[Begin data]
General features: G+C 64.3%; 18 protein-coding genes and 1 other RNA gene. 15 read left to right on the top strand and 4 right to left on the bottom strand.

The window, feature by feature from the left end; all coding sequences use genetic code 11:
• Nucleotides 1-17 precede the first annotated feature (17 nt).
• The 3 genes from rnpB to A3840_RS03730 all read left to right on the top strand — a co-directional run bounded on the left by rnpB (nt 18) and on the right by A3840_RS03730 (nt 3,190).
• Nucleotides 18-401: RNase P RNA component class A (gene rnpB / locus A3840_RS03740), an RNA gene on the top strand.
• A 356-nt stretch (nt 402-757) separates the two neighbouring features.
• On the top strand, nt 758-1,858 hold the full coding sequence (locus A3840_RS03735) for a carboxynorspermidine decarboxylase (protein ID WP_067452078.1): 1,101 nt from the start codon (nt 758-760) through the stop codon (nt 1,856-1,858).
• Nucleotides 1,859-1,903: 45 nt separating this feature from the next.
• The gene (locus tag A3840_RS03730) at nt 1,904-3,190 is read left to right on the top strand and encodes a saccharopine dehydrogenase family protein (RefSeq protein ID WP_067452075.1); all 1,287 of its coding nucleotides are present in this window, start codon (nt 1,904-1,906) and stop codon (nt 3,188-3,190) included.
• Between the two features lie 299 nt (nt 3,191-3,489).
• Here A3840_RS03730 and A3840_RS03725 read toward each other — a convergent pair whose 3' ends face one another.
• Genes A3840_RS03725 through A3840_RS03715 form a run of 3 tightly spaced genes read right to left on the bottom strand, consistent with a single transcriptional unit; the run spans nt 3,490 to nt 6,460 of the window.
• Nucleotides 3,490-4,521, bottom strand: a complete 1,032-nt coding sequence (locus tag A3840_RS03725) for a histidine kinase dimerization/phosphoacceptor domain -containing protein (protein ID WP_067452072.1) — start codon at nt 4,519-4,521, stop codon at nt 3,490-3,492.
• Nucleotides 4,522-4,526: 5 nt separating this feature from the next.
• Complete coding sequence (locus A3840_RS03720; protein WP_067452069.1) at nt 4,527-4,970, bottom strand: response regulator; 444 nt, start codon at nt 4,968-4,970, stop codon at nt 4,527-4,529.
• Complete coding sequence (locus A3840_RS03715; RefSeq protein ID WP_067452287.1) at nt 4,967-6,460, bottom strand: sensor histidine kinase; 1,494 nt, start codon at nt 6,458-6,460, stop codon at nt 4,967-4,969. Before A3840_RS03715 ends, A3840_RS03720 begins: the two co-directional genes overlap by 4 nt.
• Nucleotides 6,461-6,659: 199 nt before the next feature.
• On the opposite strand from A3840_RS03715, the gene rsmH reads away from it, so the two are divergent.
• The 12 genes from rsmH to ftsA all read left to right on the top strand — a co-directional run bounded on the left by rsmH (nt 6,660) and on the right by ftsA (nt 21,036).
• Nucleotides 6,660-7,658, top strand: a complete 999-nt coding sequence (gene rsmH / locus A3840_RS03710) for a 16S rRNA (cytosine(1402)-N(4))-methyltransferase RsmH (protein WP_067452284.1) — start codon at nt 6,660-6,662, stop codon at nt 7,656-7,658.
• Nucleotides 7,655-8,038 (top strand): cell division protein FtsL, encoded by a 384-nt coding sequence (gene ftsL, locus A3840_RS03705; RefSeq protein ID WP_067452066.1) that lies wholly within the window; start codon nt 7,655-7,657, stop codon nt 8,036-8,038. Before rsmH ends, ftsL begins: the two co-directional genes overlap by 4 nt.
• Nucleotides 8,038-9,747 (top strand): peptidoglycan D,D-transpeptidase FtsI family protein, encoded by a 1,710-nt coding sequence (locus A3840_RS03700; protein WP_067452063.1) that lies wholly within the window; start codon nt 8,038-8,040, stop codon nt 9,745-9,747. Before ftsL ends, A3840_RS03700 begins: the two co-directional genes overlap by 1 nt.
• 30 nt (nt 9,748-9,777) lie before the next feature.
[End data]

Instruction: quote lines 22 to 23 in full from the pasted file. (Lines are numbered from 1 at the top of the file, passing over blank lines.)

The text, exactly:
• Nucleotides 8,038-9,747 (top strand): peptidoglycan D,D-transpeptidase FtsI family protein, encoded by a 1,710-nt coding sequence (locus A3840_RS03700; protein WP_067452063.1) that lies wholly within the window; start codon nt 8,038-8,040, stop codon nt 9,745-9,747. Before ftsL ends, A3840_RS03700 begins: the two co-directional genes overlap by 1 nt.
• 30 nt (nt 9,748-9,777) lie before the next feature.